Albert Cleveland Corcoran

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Albert Cleveland Corcoran, from Charleston, South Carolina, was a member of the Class of 1919, and received his B.S. in Textile Engineering. He is notable for writing the lyrics to the Clemson Alma Mater.

While a Cadet, Corcoran held the ranks of Private, Sergeant, 1st Lieutenant and Major. He participated in the Carolina Literary Society as Sergeant-at-Arms, Censor, Prosecuting Critic, Recording Secretary and President; he served as both Junior Literary Editor and Literary Editor for the Chronicle; Chief Literary Editor for the TAPS 1919 staff; Junior Class Football Team; Bible Class; Ex-Shave Tail Club; Secretary and Treasurer for the Charleston County Club; Picked Platoon, Plattsburg Training Camp; Society Orator's Medal (1917); commissioned a 2nd Lieutenant in the U. S. Army while at Plattsburg, New York.

Said his Senior biography in TAPS 1919: " 'Allie' has fittingly been called the genius of the class, and his record in the many student activities in which he has engaged is an enviable one. As a poet and a story writer, he has won great praise from his comrades, but it seems that he treasures most of al the heart won to him by his wonderful pen. His very life is one of love, and is so because he himself has realized that the glory of life is to love and give.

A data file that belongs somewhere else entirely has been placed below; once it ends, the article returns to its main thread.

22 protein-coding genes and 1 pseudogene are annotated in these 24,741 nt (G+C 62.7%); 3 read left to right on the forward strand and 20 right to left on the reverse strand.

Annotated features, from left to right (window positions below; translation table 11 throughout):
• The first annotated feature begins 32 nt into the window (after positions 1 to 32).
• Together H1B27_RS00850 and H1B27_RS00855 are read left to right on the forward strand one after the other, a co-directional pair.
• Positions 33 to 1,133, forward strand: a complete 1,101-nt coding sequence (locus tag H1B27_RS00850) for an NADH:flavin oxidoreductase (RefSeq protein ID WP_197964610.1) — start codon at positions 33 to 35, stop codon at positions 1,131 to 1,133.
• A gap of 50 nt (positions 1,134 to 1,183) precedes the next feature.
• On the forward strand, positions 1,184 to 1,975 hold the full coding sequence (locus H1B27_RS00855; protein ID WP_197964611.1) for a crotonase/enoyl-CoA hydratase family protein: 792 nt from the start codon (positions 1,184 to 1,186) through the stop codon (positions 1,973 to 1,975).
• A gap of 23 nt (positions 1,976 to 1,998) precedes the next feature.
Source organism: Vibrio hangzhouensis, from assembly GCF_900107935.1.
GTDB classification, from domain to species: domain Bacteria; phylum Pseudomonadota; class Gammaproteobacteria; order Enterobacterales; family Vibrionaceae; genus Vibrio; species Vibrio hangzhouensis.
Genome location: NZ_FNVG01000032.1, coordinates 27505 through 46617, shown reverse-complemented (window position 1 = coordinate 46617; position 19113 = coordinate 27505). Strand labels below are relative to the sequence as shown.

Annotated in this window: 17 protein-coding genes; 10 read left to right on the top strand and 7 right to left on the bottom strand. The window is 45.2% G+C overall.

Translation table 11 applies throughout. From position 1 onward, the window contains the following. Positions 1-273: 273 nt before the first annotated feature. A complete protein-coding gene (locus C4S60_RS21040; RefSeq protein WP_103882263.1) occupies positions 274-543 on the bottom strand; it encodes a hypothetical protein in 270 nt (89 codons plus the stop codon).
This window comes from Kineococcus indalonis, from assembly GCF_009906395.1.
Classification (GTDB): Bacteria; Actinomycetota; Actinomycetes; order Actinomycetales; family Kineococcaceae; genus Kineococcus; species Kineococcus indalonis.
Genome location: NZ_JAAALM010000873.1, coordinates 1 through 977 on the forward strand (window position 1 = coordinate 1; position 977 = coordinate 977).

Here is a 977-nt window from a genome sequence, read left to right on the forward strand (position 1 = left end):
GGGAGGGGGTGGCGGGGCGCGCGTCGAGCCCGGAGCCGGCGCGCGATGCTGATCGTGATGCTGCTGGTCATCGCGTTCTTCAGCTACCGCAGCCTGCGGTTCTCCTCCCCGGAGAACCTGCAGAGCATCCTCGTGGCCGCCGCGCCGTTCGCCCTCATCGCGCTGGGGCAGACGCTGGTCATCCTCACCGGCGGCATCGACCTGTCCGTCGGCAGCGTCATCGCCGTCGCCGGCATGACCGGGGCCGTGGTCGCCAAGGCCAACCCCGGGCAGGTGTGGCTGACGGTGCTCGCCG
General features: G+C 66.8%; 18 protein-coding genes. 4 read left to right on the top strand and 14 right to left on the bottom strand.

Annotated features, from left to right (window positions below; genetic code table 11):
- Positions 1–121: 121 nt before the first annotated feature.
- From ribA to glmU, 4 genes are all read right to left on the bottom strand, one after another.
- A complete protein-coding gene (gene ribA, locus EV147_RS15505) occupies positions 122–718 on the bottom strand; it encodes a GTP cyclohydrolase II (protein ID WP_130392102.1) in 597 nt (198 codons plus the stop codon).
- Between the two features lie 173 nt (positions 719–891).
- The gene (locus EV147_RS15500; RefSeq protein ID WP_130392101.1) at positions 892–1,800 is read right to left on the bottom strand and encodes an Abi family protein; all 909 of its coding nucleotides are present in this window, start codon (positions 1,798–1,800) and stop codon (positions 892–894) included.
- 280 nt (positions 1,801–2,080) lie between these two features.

"In literary society work Albert has merited and won the highest honors. Besides successfully competing in several oratorical and debating contests, he, as its president, skillfully piloted his society back to its rightful position after it had been disorganized during the days of the S. A. T. C." (Page 37)

In the February 25, 1919 issue of The Tiger (Volume XIV, Number 17), Corcoran was thanked for his contribution. "AN APPRECIATION"

Clemson at last has an "Alma Mater" which she can sing in praise of her heroes. To the author of this song we wish to extend our hearty thanks and deepfelt appreciation. In this small way, we, the Corps of Cadets, endeavor to show him that we are glad that there is a man among us who has both genius and spirit and who is willing to use it for his college.
To A. C. Corcoran we extend our thanks and appreciation for his work and, most of all, for his "Alma Mater." (Page 1.)

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